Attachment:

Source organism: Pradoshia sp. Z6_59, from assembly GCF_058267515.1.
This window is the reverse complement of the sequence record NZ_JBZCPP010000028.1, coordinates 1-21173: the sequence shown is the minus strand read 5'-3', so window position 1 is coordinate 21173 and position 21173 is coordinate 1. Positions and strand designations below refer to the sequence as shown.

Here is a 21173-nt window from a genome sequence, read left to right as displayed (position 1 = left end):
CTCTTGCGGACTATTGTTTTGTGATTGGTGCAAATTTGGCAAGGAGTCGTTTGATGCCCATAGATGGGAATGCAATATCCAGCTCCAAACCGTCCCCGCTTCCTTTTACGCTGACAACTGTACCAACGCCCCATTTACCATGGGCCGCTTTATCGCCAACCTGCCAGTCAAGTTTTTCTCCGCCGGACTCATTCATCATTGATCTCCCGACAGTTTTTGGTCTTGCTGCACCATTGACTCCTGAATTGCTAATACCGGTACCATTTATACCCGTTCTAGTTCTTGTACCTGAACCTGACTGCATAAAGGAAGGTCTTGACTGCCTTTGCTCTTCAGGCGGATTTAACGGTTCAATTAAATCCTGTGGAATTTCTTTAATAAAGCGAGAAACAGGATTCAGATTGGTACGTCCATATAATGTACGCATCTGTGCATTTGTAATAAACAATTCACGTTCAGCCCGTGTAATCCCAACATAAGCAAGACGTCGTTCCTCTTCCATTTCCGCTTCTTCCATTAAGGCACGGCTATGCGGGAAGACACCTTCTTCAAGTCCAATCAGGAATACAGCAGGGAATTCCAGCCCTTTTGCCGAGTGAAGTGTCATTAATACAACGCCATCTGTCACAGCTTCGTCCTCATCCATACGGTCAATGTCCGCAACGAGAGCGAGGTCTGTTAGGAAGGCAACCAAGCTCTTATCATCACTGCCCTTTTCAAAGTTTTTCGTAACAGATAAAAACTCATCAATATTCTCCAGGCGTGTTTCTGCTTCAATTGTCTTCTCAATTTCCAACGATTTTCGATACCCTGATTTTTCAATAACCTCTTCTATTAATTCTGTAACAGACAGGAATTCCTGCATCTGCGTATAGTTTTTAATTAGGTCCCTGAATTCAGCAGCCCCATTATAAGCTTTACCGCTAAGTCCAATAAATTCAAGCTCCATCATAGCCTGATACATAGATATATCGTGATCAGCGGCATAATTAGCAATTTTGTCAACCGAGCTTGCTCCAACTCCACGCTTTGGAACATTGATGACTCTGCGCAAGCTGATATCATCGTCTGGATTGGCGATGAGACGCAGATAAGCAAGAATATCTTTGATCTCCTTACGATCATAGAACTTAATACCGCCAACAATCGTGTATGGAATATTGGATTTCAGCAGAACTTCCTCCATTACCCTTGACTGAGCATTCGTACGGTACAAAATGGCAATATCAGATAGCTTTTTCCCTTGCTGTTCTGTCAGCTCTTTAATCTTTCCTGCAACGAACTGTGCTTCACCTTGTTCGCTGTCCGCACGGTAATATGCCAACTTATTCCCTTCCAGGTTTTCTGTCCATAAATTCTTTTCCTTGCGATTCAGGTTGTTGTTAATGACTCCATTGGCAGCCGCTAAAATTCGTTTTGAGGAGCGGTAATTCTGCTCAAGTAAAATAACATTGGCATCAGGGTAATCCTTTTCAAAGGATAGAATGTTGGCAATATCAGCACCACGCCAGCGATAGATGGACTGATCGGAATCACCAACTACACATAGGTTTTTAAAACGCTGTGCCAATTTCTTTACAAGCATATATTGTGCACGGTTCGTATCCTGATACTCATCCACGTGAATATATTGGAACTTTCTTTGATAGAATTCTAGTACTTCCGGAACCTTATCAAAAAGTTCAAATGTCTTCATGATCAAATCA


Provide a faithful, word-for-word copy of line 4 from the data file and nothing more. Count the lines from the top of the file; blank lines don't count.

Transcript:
CTCTTGCGGACTATTGTTTTGTGATTGGTGCAAATTTGGCAAGGAGTCGTTTGATGCCCATAGATGGGAATGCAATATCCAGCTCCAAACCGTCCCCGCTTCCTTTTACGCTGACAACTGTACCAACGCCCCATTTACCATGGGCCGCTTTATCGCCAACCTGCCAGTCAAGTTTTTCTCCGCCGGACTCATTCATCATTGATCTCCCGACAGTTTTTGGTCTTGCTGCACCATTGACTCCTGAATTGCTAATACCGGTACCATTTATACCCGTTCTAGTTCTTGTACCTGAACCTGACTGCATAAAGGAAGGTCTTGACTGCCTTTGCTCTTCAGGCGGATTTAACGGTTCAATTAAATCCTGTGGAATTTCTTTAATAAAGCGAGAAACAGGATTCAGATTGGTACGTCCATATAATGTACGCATCTGTGCATTTGTAATAAACAATTCACGTTCAGCCCGTGTAATCCCAACATAAGCAAGACGTCGTTCCTCTTCCATTTCCGCTTCTTCCATTAAGGCACGGCTATGCGGGAAGACACCTTCTTCAAGTCCAATCAGGAATACAGCAGGGAATTCCAGCCCTTTTGCCGAGTGAAGTGTCATTAATACAACGCCATCTGTCACAGCTTCGTCCTCATCCATACGGTCAATGTCCGCAACGAGAGCGAGGTCTGTTAGGAAGGCAACCAAGCTCTTATCATCACTGCCCTTTTCAAAGTTTTTCGTAACAGATAAAAACTCATCAATATTCTCCAGGCGTGTTTCTGCTTCAATTGTCTTCTCAATTTCCAACGATTTTCGATACCCTGATTTTTCAATAACCTCTTCTATTAATTCTGTAACAGACAGGAATTCCTGCATCTGCGTATAGTTTTTAATTAGGTCCCTGAATTCAGCAGCCCCATTATAAGCTTTACCGCTAAGTCCAATAAATTCAAGCTCCATCATAGCCTGATACATAGATATATCGTGATCAGCGGCATAATTAGCAATTTTGTCAACCGAGCTTGCTCCAACTCCACGCTTTGGAACATTGATGACTCTGCGCAAGCTGATATCATCGTCTGGATTGGCGATGAGACGCAGATAAGCAAGAATATCTTTGATCTCCTTACGATCATAGAACTTAATACCGCCAACAATCGTGTATGGAATATTGGATTTCAGCAGAACTTCCTCCATTACCCTTGACTGAGCATTCGTACGGTACAAAATGGCAATATCAGATAGCTTTTTCCCTTGCTGTTCTGTCAGCTCTTTAATCTTTCCTGCAACGAACTGTGCTTCACCTTGTTCGCTGTCCGCACGGTAATATGCCAACTTATTCCCTTCCAGGTTTTCTGTCCATAAATTCTTTTCCTTGCGATTCAGGTTGTTGTTAATGACTCCATTGGCAGCCGCTAAAATTCGTTTTGAGGAGCGGTAATTCTGCTCAAGTAAAATAACATTGGCATCAGGGTAATCCTTTTCAAAGGATAGAATGTTGGCAATATCAGCACCACGCCAGCGATAGATGGACTGATCGGAATCACCAACTACACATAGGTTTTTAAAACGCTGTGCCAATTTCTTTACAAGCATATATTGTGCACGGTTCGTATCCTGATACTCATCCACGTGAATATATTGGAACTTTCTTTGATAGAATTCTAGTACTTCCGGAACCTTATCAAAAAGTTCAAATGTCTTCATGATCAAATCA